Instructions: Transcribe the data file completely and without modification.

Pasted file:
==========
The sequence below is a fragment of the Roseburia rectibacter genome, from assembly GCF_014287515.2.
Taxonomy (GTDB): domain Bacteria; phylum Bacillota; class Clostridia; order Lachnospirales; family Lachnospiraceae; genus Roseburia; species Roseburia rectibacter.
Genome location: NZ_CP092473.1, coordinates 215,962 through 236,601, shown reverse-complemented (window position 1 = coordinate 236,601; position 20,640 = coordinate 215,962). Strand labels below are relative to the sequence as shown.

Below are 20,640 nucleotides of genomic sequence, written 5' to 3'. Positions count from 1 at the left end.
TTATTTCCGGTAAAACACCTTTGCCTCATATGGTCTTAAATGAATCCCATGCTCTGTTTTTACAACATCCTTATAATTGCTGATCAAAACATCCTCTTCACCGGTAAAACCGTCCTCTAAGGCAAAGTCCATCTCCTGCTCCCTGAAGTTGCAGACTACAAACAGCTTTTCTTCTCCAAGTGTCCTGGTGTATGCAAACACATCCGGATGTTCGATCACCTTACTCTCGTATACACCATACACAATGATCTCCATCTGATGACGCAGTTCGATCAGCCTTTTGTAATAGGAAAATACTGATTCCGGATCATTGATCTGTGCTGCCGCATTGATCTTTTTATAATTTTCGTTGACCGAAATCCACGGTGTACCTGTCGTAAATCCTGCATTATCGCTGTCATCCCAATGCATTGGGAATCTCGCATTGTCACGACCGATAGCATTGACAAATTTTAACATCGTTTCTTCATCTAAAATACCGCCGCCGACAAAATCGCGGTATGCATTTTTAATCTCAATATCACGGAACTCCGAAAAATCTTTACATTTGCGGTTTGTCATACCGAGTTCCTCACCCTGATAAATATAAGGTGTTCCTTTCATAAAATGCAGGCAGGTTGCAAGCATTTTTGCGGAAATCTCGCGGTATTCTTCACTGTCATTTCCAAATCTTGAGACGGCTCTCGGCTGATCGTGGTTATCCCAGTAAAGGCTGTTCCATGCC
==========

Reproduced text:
The sequence below is a fragment of the Roseburia rectibacter genome, from assembly GCF_014287515.2.
Taxonomy (GTDB): domain Bacteria; phylum Bacillota; class Clostridia; order Lachnospirales; family Lachnospiraceae; genus Roseburia; species Roseburia rectibacter.
Genome location: NZ_CP092473.1, coordinates 215,962 through 236,601, shown reverse-complemented (window position 1 = coordinate 236,601; position 20,640 = coordinate 215,962). Strand labels below are relative to the sequence as shown.

Below are 20,640 nucleotides of genomic sequence, written 5' to 3'. Positions count from 1 at the left end.
TTATTTCCGGTAAAACACCTTTGCCTCATATGGTCTTAAATGAATCCCATGCTCTGTTTTTACAACATCCTTATAATTGCTGATCAAAACATCCTCTTCACCGGTAAAACCGTCCTCTAAGGCAAAGTCCATCTCCTGCTCCCTGAAGTTGCAGACTACAAACAGCTTTTCTTCTCCAAGTGTCCTGGTGTATGCAAACACATCCGGATGTTCGATCACCTTACTCTCGTATACACCATACACAATGATCTCCATCTGATGACGCAGTTCGATCAGCCTTTTGTAATAGGAAAATACTGATTCCGGATCATTGATCTGTGCTGCCGCATTGATCTTTTTATAATTTTCGTTGACCGAAATCCACGGTGTACCTGTCGTAAATCCTGCATTATCGCTGTCATCCCAATGCATTGGGAATCTCGCATTGTCACGACCGATAGCATTGACAAATTTTAACATCGTTTCTTCATCTAAAATACCGCCGCCGACAAAATCGCGGTATGCATTTTTAATCTCAATATCACGGAACTCCGAAAAATCTTTACATTTGCGGTTTGTCATACCGAGTTCCTCACCCTGATAAATATAAGGTGTTCCTTTCATAAAATGCAGGCAGGTTGCAAGCATTTTTGCGGAAATCTCGCGGTATTCTTCACTGTCATTTCCAAATCTTGAGACGGCTCTCGGCTGATCGTGGTTATCCCAGTAAAGGCTGTTCCATGCC